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Fire chief turns up heat on OC officials

Fire chief turns up heat on OC officials
By KEVIN BOWDEN
Staff Reporter
Obion Fire Chief Jamie Evans is on a mission.
The 15-year firefighting veteran, like most firefighters, is passionate about his work fighting fires and saving lives.
That drive is propelling him into the heat of the battle over rural fire protection in Obion County.
Evans engaged in a heated verbal debate over rural fire protection with Obion County Mayor Benny McGuire at a recent Obion City Council meeting. It was following that exchange, which also involved several other Obion officials, that the council voted to suspend going outside the city limits to fight fires after July 1.
Now, Evans is turning up the heat on the Obion County Commission.
He dispatched an email Friday to firefighting officials across Obion County calling for solidarity.
“Let’s show Obion County that this is their problem and that, without us, they can go to the bank and borrow the $10,000,000 that it will cost them to start their own fire departments,” Evans stated in his sharply worded email.
The commission’s fire committee met Tuesday morning for nearly two hours to discuss rural fire protection.
The county commission will resume its discussion of rural fire protection when it meets at 9 a.m. Friday at the Obion County Courthouse. Evans said he plans to attend Friday’s meeting in support of a countywide fire tax.
The ongoing debate over how to implement countywide fire protection has most recently focused on how to fund the program without a property tax increase. There is also the issue over who will manage the program — individual fire departments or the county.
So far, the issue of rural fire protection has stalled and it is Evans who is leading the charge to have the county commission accept responsibility for the program.
He supports the fire tax proposal, which would simplify how countywide fire protection is managed. According to Evans, the fire tax would be added to property tax bills and would cost farmers about $20 per 100 acres. A 16-cent tax would raise about $375,000 to completely fund rural fire protection.
“That’s not an unrealistic amount,” Evans said about the $20 per 100-acre tax.
County trustee Lori Seals would collect the tax and there would be no need for a database.
“Any fire, we go,” Evans said.
Evans said about $300,000 of the tax revenue would be enough to subsidize rural fire protection for the county’s fire departments with about $75,000 left over. It is the goal of the fire chiefs around the county to place that money into an account that would be used to establish more rural fire departments in the county, according to Evans.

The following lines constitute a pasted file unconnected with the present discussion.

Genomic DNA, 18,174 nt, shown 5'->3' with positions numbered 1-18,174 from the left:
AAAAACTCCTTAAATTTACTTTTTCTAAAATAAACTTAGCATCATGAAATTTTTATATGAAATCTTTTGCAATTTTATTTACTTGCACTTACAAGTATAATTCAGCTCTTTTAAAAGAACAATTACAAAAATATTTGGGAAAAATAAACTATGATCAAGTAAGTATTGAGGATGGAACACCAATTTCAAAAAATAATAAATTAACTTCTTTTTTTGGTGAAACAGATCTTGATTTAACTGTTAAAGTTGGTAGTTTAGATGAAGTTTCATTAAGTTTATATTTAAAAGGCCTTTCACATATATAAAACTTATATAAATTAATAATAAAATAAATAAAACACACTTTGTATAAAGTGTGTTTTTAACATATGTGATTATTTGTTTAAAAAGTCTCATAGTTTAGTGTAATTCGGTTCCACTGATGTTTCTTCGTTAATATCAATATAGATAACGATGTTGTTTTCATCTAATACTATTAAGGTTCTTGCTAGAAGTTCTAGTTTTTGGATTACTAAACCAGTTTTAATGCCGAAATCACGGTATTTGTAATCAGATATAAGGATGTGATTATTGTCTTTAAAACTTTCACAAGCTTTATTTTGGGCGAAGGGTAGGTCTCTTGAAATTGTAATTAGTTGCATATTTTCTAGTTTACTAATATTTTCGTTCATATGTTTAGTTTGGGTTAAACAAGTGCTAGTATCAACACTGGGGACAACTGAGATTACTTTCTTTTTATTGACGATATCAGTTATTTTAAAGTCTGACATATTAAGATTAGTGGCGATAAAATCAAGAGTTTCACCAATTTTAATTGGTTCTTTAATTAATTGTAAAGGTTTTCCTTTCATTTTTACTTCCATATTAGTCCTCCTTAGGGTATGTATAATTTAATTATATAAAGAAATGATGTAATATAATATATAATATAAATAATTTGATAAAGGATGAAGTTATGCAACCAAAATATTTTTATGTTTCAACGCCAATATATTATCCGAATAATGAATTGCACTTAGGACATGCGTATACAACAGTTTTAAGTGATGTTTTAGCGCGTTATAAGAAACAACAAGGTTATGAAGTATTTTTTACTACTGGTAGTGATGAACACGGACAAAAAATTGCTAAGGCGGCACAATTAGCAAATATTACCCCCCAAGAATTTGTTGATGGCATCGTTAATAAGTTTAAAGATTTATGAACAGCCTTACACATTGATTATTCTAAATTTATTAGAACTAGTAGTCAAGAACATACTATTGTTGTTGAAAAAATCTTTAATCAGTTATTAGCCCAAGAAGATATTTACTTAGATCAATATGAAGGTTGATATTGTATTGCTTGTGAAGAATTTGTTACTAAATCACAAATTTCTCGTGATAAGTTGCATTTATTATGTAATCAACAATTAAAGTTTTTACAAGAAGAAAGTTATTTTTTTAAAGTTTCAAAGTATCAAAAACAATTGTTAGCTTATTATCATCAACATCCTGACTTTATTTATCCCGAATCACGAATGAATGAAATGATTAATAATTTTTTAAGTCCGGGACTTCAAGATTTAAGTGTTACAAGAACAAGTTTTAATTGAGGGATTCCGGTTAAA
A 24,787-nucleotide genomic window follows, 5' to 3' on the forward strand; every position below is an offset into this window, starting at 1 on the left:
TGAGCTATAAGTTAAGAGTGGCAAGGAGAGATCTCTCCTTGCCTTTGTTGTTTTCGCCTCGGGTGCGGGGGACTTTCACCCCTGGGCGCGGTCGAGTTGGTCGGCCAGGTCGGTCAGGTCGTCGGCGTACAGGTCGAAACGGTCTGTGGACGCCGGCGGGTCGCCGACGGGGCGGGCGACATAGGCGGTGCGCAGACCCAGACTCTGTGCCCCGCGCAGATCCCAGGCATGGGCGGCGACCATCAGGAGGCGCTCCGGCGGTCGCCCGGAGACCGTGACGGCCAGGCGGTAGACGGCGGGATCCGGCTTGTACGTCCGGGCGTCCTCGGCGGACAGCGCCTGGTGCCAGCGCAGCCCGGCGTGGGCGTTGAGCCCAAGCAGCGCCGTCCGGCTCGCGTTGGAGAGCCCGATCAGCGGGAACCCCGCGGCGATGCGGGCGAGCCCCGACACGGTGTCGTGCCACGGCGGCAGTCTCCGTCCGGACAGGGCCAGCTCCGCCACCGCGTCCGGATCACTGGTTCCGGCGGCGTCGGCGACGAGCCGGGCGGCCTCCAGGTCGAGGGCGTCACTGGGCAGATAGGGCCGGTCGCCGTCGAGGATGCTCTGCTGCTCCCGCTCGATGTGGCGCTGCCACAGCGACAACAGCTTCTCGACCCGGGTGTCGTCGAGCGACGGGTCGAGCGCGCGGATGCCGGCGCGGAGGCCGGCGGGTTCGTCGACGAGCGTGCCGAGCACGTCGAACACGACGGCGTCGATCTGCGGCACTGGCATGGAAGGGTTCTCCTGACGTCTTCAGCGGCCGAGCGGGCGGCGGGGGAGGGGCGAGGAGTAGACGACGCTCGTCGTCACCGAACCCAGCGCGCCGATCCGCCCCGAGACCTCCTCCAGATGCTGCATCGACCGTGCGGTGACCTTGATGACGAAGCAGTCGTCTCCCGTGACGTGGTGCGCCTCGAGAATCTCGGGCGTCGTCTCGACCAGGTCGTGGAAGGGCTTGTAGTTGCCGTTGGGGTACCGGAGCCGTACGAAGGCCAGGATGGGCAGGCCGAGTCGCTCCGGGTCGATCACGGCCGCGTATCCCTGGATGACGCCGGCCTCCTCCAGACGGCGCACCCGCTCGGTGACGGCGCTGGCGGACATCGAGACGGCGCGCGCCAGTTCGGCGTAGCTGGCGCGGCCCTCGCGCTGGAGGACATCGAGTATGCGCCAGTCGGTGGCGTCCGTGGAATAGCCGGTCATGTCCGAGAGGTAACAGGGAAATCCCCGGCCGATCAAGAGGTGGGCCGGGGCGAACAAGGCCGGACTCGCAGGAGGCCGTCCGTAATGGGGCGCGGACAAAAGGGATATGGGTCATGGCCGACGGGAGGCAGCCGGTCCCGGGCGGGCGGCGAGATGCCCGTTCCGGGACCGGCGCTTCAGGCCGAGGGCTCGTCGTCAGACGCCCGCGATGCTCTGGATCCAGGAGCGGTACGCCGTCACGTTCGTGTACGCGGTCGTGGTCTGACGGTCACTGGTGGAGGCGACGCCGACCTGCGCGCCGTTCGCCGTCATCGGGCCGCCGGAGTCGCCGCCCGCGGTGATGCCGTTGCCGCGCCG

He said the first two fire departments on the list would be established in Cloverdale and Clayton.
“It’s a very achievable goal,” Evans said. “We (the county’s fire departments) will do everything in our power to make it successful.”
The excess tax revenues would be used to build fire stations and purchase firefighting equipment for rural areas of the county, while fire departments would provide training for volunteer firefighters and would be available to help respond to emergencies, Evans said.
He believes it’s a simple solution to a complex problem, but he is also not convinced the fire tax proposal will be passed by the commission on Friday.
Meanwhile, Evans is trying to rally the county’s fire departments behind the effort to establish some kind of rural fire protection program for Obion County.
“As far as referendums go, why bother? We have already been told that no matter what, the county commission is never going to vote in a fire tax. Referendums concerning fire service are NON-BINDING,” Evans wrote in his email.
“This simply means the will of the people will be heard, but no action is required by the governing body,” he added.
Evans goes on to describe rural fire subscriptions as “evil” and “a remnant of the last century.”
In his email, Evans issues a very direct call to arms for his fellow firefighters in Obion County.
“Gentlemen, we have the county on the ropes. I sincerely hope that any fire department that elects to stay inside the city limits has the backbone to stay the course and see this through,” Evans said. “To delay this issue for another year simply takes the pressure off the commissioners in an election year. How stupid would we be for allowing this to happen?”
“Stand up for what you believe in. Don’t back down and don’t give up. If we lose our momentum now, it is lost forever and we will never fix this problem,” he said.
His email continues on using an even more dire tone.
“Someone will eventually die as a result of this program,” Evans stated. “Property WILL be lost unnecessarily.”
“If you bend at the whim of greedy landowners, and if you make deals that aren’t what’s best for both your town and your rural customers, then you are no better than the commissioners that refuse to allow the will of the people to prevail,” Evans’ email to his fellow firefighters states.
Published in The Messenger 5.31.12

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